Victoria's Secret Is Under Fire for Discriminating Comments and Celebs Are Not Having It
Victoria's Secret is in hot water once again after Ed Razek, the chief marketing officer of L Brands (who owns Victoria's Secret) made a series of insensitive comments about transgender and plus-size models in an interview with Vogue.
The Victoria's Secret Fashion show has often been called out for its lack of inclusivity over the years. Responding to such comments in the recent interview, Razek said that using diverse models would undermine the "fantasy" aspect of the show. "Shouldn't you have transsexuals in the show? No. No, I don't think we should," he said. "Well, why not? Because the show is a fantasy. It's a 42-minute entertainment special…. We attempted to do a television special for plus-sizes [in 2000]. No one had any interest in it, still don't."
While social media users, in general, were quick to call out Victoria's Secret for the comments, celebrities too have stepped up and voiced their opinions. Plus-size model Tess Holliday, for instance, shared a photo of herself flaunting ASOS lingerie and declared that she'll stick to brands that stand for inclusivity. "Who needs VS anyway?!" she wrote alongside the photo. "They never supported plus ladies and now they are trying to dis my trans sisters? Hell nah. Kiss my fat ass." (No word yet from Ashley Graham, who has thrown some shade at Victoria's Secret in the past for lack of body diversity in the show.)
Rihanna, on the other hand, was more subtle and liked a picture that criticized Razek and praised Savage x Fenty for its diverse and inclusive runway show. The Instagram account, Rihannas.Likes, captured the post.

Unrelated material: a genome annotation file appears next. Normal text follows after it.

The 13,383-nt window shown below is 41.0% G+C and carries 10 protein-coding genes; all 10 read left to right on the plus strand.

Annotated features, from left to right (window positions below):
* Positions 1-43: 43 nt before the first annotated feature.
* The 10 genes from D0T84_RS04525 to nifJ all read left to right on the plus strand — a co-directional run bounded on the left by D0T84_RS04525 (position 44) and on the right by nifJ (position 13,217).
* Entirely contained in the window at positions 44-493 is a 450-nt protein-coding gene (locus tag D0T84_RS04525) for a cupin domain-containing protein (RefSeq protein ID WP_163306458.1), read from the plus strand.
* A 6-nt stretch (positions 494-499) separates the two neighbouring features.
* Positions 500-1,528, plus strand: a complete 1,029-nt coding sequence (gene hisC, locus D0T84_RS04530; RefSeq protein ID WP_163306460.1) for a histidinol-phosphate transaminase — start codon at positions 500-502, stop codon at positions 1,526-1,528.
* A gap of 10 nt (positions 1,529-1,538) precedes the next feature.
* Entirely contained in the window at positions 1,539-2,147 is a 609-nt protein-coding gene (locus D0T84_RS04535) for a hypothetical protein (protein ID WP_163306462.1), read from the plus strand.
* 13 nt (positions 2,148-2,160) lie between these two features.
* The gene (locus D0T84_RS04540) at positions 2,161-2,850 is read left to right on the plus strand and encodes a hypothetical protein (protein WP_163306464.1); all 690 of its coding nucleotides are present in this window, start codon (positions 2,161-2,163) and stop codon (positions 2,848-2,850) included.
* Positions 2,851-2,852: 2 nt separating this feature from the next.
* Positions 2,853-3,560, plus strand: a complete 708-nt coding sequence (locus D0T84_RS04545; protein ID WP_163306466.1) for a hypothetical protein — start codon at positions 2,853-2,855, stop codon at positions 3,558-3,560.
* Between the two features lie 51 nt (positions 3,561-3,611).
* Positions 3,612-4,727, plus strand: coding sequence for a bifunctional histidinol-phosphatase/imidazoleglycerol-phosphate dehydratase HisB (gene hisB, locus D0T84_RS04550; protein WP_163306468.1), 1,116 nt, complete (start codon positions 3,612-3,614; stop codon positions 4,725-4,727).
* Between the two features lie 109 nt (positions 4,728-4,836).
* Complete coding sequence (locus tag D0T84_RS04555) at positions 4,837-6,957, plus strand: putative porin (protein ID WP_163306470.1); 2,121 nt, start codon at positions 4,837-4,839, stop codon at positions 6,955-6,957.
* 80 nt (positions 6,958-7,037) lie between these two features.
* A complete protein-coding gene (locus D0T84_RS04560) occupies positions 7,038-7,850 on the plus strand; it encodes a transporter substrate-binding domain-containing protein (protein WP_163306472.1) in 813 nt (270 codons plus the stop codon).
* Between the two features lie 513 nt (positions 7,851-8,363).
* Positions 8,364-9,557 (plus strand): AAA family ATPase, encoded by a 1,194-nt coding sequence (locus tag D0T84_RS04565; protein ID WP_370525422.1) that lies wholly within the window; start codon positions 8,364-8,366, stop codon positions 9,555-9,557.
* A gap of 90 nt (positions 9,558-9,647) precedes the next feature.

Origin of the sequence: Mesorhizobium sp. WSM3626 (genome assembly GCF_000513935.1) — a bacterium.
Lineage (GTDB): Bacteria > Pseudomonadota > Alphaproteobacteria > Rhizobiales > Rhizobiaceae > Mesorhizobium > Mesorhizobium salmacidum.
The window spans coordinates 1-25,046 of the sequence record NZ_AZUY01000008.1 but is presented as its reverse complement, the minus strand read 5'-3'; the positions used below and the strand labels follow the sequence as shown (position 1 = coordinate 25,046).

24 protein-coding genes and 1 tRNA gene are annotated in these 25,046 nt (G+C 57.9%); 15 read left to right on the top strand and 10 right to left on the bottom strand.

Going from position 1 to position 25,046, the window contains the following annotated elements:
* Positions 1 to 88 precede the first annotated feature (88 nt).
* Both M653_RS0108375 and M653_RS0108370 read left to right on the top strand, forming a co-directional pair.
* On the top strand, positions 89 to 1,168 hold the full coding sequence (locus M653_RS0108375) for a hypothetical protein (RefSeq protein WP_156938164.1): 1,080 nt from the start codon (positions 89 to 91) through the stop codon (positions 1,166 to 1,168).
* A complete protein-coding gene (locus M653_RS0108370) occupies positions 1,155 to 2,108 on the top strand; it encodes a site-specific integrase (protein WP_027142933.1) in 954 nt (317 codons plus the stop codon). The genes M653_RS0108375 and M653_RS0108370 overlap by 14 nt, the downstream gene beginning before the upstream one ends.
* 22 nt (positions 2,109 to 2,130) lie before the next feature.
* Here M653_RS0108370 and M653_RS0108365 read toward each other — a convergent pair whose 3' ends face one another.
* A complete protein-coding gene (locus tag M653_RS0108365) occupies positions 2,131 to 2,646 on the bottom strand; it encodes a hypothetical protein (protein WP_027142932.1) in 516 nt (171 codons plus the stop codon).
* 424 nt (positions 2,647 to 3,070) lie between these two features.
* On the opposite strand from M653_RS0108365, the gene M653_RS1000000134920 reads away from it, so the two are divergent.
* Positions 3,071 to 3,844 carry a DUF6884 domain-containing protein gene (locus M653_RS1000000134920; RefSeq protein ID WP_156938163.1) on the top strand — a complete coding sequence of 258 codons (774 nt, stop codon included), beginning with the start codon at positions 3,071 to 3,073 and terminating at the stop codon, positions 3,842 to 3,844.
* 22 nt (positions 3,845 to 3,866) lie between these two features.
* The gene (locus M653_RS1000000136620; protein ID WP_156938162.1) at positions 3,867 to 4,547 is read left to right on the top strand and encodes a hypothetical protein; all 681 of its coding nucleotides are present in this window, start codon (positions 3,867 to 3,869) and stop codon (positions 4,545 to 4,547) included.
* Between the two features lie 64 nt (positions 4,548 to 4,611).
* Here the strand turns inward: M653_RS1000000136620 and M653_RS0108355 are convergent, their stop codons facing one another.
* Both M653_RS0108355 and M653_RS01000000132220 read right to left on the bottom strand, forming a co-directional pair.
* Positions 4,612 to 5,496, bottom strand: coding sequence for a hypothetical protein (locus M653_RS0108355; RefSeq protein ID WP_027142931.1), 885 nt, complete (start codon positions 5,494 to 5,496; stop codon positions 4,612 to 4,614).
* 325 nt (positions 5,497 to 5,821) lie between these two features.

Transgender model Carmen Carrera also commented on the controversy and shared her opinions on Twitter. "The worst feeling in the world is knowing you have what it takes but are being denied simply for being who you are," she wrote. (Related: Regular Women Recreated the Victoria's Secret Fashion Show and We're Obsessed)
Victoria's Secret has since responded to the backlash and published a statement from Razek on Friday. "To be clear, we absolutely would cast a transgender model for the show," the statement read. "We've had transgender models come to castings.... And like many others, they didn't make it.... But it was never about gender. I admire and respect their journey to embrace who they really are."
But a series of other celebs weren't happy with the apology. "Keep that same energy," trans activist Isis King wrote on Twitter. "He said what he said and how he said it. We get it. We aren't welcome."
Actress Alexandra Grey, on the other hand, said: "Chile that weak ass apology!!! Keep it!!! ... It's ridiculous in 2018 and with all that's going on in the world, your company would say something so heinous and discriminatory."
None of the models who walked this year have publicly commented, but former Angels Lily Aldridge and Karlie Kloss both posted the message, "Trans and [gender nonconforming] people are not a debate," on their Instagram stories, and Kendall Jenner, who made her reappearance on the runway last week, posted an Instagram story that read, "Celebrate trans women."
Over the past couple of years, the fashion industry has been making an effort to be more inclusive-and seeing how much positive press magazines, fashion brands, and cosmetic brands have received by using diverse models, it seems unlikely that Victoria's Secret would get negative backlash for expanding their audience. Yet time and time again, they've chosen to stand their ground. Who knows? Maybe this recent uproar will finally cause them to cast a wider net in next year's show.